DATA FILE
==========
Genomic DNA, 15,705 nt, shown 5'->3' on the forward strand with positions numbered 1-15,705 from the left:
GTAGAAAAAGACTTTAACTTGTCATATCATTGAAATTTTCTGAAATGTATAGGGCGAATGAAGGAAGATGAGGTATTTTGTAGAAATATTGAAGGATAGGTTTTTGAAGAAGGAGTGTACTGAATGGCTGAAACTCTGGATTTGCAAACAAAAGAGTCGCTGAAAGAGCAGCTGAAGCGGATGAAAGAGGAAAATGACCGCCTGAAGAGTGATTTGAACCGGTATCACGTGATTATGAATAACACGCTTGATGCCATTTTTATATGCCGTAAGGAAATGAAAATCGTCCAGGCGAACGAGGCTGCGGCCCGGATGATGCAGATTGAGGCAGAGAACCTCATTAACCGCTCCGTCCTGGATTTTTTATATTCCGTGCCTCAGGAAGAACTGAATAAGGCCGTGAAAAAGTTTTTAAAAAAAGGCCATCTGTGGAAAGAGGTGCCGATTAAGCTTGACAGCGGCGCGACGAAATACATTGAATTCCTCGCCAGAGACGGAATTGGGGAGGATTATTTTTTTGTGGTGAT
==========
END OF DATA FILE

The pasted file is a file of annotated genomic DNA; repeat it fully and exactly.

Genomic DNA, 15,705 nt, shown 5'->3' on the forward strand with positions numbered 1-15,705 from the left:
GTAGAAAAAGACTTTAACTTGTCATATCATTGAAATTTTCTGAAATGTATAGGGCGAATGAAGGAAGATGAGGTATTTTGTAGAAATATTGAAGGATAGGTTTTTGAAGAAGGAGTGTACTGAATGGCTGAAACTCTGGATTTGCAAACAAAAGAGTCGCTGAAAGAGCAGCTGAAGCGGATGAAAGAGGAAAATGACCGCCTGAAGAGTGATTTGAACCGGTATCACGTGATTATGAATAACACGCTTGATGCCATTTTTATATGCCGTAAGGAAATGAAAATCGTCCAGGCGAACGAGGCTGCGGCCCGGATGATGCAGATTGAGGCAGAGAACCTCATTAACCGCTCCGTCCTGGATTTTTTATATTCCGTGCCTCAGGAAGAACTGAATAAGGCCGTGAAAAAGTTTTTAAAAAAAGGCCATCTGTGGAAAGAGGTGCCGATTAAGCTTGACAGCGGCGCGACGAAATACATTGAATTCCTCGCCAGAGACGGAATTGGGGAGGATTATTTTTTTGTGGTGAT